Estelle Shirbon & Kylie MacLellan, RAW
Donor nations have pledged to give $US11 billion ($A15.32 billion) in aid to Syrians by 2020 as world leaders try to tackle the world’s worst humanitarian crisis, while Turkey has reported a new exodus of tens of thousands fleeing air strikes.
With Syria’s five-year-old civil war raging and another attempt at peace negotiations called off in Geneva after just a few days, a donor conference in London on Thursday sought to address the needs of some six million people displaced within Syria and more than four million refugees in other countries.
Underlining the desperate situation on the ground in Syria, Turkish prime minister Ahmet Davutoglu told the meeting that up to 70,000 Syrians were on the move towards his country to escape aerial bombardments on the city of Aleppo.
Davutoglu accused Syrian president Bashar al-Assad’s forces, backed by foreign fighters and Russian air strikes, of seeking to do the same to Aleppo as they did to the besieged town of Madaya, where dozens have starved to death.
‘What they want to do in Aleppo today is exactly what they did in Madaya before, a siege of starvation,’ he told a news conference at the end of the event.
Turkey is already hosting more than 2.5 million Syrian refugees. Jordan and Lebanon are the other countries bearing the brunt of the Syrian refugee exodus.
British prime minister David Cameron said donors had pledged a total of $US6 billion for Syrians for 2016, and a further $US5 billion to be spent by 2020, describing the total as the largest amount ever raised in a single day for a humanitarian crisis.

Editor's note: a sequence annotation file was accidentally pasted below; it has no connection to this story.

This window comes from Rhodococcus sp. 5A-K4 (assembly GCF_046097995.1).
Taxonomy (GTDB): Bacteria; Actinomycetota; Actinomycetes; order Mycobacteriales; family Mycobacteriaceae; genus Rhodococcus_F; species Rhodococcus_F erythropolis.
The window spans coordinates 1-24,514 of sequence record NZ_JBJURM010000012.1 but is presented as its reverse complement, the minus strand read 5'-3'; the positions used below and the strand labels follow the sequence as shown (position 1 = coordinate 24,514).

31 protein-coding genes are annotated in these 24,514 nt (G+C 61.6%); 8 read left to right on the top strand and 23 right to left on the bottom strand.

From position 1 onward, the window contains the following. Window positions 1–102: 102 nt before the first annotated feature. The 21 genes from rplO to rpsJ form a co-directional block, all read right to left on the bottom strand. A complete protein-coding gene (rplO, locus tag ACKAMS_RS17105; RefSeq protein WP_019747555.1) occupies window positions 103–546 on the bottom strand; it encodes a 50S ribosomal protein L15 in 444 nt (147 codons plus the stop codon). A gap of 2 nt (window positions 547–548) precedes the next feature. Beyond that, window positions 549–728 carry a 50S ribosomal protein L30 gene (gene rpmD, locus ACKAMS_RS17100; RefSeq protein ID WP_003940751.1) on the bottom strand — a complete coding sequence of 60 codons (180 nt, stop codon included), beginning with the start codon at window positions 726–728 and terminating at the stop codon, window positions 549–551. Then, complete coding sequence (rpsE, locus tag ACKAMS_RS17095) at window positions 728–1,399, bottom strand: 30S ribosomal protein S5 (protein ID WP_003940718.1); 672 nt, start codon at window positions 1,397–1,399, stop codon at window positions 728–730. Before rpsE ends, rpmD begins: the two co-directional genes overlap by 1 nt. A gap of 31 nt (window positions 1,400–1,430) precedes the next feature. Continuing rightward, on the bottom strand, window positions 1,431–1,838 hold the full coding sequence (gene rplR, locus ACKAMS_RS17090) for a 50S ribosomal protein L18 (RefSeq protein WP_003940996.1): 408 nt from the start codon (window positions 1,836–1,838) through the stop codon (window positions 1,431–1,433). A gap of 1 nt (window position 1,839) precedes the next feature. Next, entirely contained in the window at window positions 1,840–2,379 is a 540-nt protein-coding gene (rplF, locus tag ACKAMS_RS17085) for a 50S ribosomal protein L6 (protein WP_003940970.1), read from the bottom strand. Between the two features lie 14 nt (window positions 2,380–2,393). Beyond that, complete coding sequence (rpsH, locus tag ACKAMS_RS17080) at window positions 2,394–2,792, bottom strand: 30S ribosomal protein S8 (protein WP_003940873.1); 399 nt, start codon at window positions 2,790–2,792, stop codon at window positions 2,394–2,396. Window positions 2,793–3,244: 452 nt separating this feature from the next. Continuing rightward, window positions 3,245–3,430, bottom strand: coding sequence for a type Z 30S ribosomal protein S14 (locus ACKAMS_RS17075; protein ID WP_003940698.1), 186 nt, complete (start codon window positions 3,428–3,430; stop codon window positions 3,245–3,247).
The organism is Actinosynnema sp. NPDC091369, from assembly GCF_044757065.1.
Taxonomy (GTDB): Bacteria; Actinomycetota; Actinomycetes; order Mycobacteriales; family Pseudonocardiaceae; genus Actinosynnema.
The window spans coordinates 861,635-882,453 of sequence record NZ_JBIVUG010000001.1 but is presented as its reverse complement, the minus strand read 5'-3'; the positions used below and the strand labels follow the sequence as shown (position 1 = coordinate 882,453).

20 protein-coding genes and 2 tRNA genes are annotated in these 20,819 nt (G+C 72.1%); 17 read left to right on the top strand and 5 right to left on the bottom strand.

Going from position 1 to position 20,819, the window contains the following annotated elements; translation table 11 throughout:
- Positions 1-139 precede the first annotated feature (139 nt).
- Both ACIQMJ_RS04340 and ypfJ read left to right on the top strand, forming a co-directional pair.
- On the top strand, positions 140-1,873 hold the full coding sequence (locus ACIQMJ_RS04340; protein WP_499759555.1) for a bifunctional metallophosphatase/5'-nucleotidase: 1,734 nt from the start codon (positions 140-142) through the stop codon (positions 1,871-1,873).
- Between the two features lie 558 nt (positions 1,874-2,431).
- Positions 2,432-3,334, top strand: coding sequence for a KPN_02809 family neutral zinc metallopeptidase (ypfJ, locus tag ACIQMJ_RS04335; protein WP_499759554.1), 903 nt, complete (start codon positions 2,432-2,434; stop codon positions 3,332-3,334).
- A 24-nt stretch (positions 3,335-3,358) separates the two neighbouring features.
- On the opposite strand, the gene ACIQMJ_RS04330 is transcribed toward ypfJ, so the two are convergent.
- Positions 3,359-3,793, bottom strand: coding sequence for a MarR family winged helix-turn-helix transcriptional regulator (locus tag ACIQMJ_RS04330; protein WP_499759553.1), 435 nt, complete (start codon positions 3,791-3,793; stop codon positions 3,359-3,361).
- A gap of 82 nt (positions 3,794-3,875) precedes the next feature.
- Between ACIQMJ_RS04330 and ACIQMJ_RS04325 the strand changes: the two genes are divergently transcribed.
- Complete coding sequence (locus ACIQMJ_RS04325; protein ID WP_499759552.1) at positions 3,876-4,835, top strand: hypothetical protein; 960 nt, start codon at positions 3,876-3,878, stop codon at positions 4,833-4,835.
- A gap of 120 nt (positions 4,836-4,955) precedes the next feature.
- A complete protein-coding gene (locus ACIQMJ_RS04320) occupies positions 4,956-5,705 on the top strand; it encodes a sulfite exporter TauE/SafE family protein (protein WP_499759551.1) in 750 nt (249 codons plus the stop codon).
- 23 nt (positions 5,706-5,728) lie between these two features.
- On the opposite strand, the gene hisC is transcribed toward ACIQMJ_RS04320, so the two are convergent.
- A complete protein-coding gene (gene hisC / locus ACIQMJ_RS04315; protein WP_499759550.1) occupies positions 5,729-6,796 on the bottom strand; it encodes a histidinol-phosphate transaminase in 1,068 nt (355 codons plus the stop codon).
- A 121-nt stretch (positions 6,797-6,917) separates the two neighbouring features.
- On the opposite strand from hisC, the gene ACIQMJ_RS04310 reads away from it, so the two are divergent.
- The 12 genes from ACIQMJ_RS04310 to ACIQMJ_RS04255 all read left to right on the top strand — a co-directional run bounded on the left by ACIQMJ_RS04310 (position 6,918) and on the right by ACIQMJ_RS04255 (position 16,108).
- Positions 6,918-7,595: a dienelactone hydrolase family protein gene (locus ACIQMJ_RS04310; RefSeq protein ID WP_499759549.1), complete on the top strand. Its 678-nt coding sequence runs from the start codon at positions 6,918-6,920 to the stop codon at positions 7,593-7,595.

UN agencies are appealing for $US7.73 billion for this year, with governments of countries in the region asking for an additional $US1.2 billion for their national response plans.
‘We have combined a renewed effort to address the shortfall in humanitarian funding with a new approach to provide the education and jobs that will bolster stability in the region,’ Cameron said.
Jordan, Lebanon and Turkey, where a significant share of the money pledged will be spent, committed to ensuring all refugee children in their countries would have access to education, and to opening up their economies so adult refugees could work.
Such measures are seen as crucial by European countries keen to improve living conditions for refugees in the region so they are less likely to travel to Europe.
A million migrants and refugees from Syria and other countries in the Middle East, Africa and Asia arrived on the continent last year, triggering a huge political crisis in the European Union.